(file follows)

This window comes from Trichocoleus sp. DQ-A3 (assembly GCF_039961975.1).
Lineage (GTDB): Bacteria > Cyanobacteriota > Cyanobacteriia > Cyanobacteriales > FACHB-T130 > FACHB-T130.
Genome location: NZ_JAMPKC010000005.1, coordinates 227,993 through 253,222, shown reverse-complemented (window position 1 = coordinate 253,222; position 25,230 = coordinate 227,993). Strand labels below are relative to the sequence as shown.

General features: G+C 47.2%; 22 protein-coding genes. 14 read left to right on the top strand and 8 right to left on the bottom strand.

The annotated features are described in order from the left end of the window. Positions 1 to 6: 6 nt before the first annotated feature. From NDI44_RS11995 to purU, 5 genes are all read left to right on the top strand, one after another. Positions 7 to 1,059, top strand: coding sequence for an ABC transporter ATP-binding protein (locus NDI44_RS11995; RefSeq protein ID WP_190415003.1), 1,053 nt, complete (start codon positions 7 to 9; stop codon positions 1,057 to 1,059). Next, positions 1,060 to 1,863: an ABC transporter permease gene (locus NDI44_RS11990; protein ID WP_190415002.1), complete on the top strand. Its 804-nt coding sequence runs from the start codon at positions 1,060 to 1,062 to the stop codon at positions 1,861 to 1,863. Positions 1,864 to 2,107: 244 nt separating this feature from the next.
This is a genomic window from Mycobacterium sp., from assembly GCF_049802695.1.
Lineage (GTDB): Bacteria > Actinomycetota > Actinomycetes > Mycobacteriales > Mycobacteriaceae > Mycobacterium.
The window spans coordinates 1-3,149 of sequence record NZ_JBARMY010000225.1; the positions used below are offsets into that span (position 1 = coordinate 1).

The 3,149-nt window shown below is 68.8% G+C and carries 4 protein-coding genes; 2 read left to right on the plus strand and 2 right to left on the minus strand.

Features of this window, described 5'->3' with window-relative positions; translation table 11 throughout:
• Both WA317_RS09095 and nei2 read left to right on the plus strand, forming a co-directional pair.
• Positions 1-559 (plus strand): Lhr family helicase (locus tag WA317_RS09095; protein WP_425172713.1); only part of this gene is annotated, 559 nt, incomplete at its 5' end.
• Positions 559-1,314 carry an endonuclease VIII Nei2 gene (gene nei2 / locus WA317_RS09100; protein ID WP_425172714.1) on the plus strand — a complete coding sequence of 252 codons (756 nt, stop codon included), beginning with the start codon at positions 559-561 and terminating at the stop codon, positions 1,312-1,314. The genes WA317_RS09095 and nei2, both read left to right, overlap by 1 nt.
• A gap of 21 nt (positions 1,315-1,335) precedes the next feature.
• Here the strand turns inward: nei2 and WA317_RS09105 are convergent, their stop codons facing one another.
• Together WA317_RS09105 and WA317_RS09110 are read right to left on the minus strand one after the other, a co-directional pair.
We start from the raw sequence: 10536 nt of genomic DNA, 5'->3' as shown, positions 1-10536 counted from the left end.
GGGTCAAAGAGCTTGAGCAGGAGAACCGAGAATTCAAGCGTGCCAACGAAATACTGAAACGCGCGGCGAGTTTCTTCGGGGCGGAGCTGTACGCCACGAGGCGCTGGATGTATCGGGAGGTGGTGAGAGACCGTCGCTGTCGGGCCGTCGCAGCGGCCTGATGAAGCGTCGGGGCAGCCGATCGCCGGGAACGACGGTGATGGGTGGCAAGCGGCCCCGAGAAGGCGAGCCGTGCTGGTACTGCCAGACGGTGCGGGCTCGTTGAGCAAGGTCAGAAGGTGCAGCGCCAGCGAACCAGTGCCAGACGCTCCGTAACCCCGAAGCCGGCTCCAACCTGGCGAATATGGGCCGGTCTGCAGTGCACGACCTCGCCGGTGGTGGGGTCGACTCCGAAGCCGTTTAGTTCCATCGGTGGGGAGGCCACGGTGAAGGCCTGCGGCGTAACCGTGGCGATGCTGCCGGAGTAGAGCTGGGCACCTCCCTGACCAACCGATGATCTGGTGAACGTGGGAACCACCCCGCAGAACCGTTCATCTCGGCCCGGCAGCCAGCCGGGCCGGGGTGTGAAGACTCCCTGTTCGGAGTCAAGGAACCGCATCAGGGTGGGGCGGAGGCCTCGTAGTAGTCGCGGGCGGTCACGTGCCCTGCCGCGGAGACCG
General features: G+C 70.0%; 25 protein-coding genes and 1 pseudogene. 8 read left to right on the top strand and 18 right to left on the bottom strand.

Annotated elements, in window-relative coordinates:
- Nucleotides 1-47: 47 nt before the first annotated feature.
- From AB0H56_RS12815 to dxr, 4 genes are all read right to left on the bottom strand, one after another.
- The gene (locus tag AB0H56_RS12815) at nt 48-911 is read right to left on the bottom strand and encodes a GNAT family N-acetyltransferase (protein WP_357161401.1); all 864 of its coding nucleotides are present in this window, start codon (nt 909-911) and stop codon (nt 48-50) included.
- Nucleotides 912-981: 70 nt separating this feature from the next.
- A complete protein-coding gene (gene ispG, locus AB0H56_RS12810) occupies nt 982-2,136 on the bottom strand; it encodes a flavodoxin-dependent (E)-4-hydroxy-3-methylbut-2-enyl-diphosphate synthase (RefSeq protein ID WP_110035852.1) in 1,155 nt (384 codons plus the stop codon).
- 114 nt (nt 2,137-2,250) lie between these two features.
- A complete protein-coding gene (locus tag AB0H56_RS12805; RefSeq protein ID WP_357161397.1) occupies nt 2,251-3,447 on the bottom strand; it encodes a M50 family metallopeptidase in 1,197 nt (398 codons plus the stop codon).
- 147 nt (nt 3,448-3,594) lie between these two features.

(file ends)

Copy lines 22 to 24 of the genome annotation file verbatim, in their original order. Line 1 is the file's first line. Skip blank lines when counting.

- From AB0H56_RS12815 to dxr, 4 genes are all read right to left on the bottom strand, one after another.
- The gene (locus tag AB0H56_RS12815) at nt 48-911 is read right to left on the bottom strand and encodes a GNAT family N-acetyltransferase (protein WP_357161401.1); all 864 of its coding nucleotides are present in this window, start codon (nt 909-911) and stop codon (nt 48-50) included.
- Nucleotides 912-981: 70 nt separating this feature from the next.